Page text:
Posts Tagged ‘leadership’


Presentation Tips … When The News Is Not Good

Thursday, December 2nd, 2010

Just a quick note to let you know about a new article of mine that just came out with some great presentation tips in it.

The cover story of the current issue of the TASBO Reporter (Texas Association of School Business Officials‘ quarterly publication) is a piece I wrote called, “Make your next school board presentation a winner.” But the tips apply equally well to anyone, especially if they need to present information their audience doesn’t want to hear. (I hope that’s not you. :-) But if it is, this should help!)

If you know someone in education – or anyone with bad news to share – please pass it on. (Click on the article title below to donwload the PDF)  And as always, let me know if there’s anything I can do to help you, too!


Article PDF: TASBO Article

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Do you make this common communication mistake? (Most people do)

Wednesday, December 1st, 2010

Ever get abrupt, bottom-line emails like this?

Hey. There was a problem with those numbers from Tuesday’s meeting. We need to get this straightened out right away. Can you send me the original files so I can take a look? Thanks. DL

This sort of cold, dry communication is very common, especially at work. And it might not seem that bad at first glance, but from my perspective, it’s a communication mistake. Here’s why:

1) It’s a disconnect. Whenever we interact with someone, if we don’t make some sort of human connection, the message it sends is, “I don’t care about you,” which is about the worst message of all for being heard.

2) It diminishes our effectiveness over the long term. Once someone suspects we don’t care about them, they deal with us in a completely different way. They’re guarded, suspicious, much less cooperative. In other words, our influence and impact go out the window. And someone without influence and impact with others is simply not going to be successful.

3) It’s the opposite of what works. In order to be heard, people first need to be open to what we have to say. “Connect, then communicate” is the key to being heard, not the other way around.

The solution? Lead with the Relationship. Meaning, talk to the other person as a person before you get into all the the details and information.


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Avoiding the “Bonehead Move.”

Tuesday, June 15th, 2010

People can make such bonehead moves, can’t they? I’m sorry, but it’s true! Take this story, for example …

A sales team of twenty people were competing with each other in a friendly, month-long contest. At their end-of-month meeting, the manager got up and announced the two winners. Everything was fun and upbeat … until he said this: “If the rest of you slackers were as intelligent and hard-working as these two, maybe you’d have been up here!”

See what I mean? “Motivation through Shame and Insults!” What was he thinking? (It didn’t work, by the way. The team was furious.) Sadly, this sort of thing happens every day, and it boggles the mind. How can you explain it? I mean, seriously, don’t they know?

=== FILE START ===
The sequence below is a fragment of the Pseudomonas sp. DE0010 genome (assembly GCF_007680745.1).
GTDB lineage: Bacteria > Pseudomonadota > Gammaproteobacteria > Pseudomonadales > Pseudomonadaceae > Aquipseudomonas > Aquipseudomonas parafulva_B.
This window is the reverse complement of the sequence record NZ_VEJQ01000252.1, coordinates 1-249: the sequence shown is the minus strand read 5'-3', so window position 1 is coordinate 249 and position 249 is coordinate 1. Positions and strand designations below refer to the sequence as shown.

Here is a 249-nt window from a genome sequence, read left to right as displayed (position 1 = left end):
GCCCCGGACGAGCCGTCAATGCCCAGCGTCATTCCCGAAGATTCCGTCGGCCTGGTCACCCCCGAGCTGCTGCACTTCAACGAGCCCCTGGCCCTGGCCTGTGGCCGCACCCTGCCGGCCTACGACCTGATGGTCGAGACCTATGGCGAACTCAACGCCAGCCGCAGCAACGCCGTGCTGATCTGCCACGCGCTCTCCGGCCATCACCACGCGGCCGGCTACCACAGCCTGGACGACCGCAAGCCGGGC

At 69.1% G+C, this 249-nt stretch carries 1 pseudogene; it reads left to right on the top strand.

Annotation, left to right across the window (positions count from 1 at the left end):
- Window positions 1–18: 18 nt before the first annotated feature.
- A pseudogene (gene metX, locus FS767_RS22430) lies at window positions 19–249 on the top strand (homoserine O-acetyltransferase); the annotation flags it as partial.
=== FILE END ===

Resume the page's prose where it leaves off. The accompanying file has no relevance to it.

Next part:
Here’s the thing: they don’t know. And that’s the key to the whole problem. (more…)

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Case Study: Difficult Conversation Between Peer-Level Teams.

Tuesday, May 25th, 2010

I had a conversation this past week with a physician/administrator who needed to address an on-going problem with another team. Here’s the email she was planning to send:

“Hi guys,

There was a patient last night [ who was transferred to our unit without you briefing us on the case ]. If you would like help in managing these cases, you need to page us. It’s not acceptable or safe to expect the nurse who wasn’t present for the case to try to relay the message of what happened and what needs to be done. In general, if you want us to see any of your patients we would appreciate a page, but especially when there are unstable patients or urgent situations. If you call the central operator (x-xxxxxx-x) they can promptly connect you to us.


Based on the facts, she seemed to have a reasonable position. Also, this was not the first communication on the subject, so there was a certain amount of frustration on her part, which I think you can hear in her note.

But, to me, her email had real problems. It was antagonistic, judgmental and condescending, even calling into question the other team’s commitment to patient’s safety. Bottom line, if I had received the note, I would have felt attacked and likely dug in my heels, and been even less open to anything she had to say in the future. In other words, her note would have had the opposite effect of what she wanted.

As we talked about the situation, it seemed to me the biggest problem was the tension in their work relationship. I didn’t feel she was going to be heard on her main points until she first addressed that reality. In addition, I thought the points themselves would be more effective if presented in a more inclusive, respectful, and non-confrontational way. Here’s what we came up with as an alternate: (more…)

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Fired for being unhappy?

Wednesday, April 7th, 2010

Do you know anybody who is clearly not happy in their job? Someone who’s always whining and complaining about this or that, always spreading their negativity around to the rest of the team? Me too. I’m sure every organization has them. For me, whenever I meet someone like that I always think, since they’re so obviously unhappy, why do they stay? I mean, I know it’s not that simple, but still, I can’t help but wonder.

And then I found the answer. A friend sent me this article the other day, and it really clarified for me what I think is the ultimate reason unhappy people stick around: it’s because the organization lets them. For whatever reason, the organization hasn’t included “happiness in the position” as an essential requirement for the job, so the individual is allowed to stick around even though they’re bringing down the whole team.

As if to reinforce the point, a couple of days later I heard about a study on the impact of “bad apples” on a team’s performance. The researchers assigned different teams identical tasks, and the team with the bad apple came in last every time.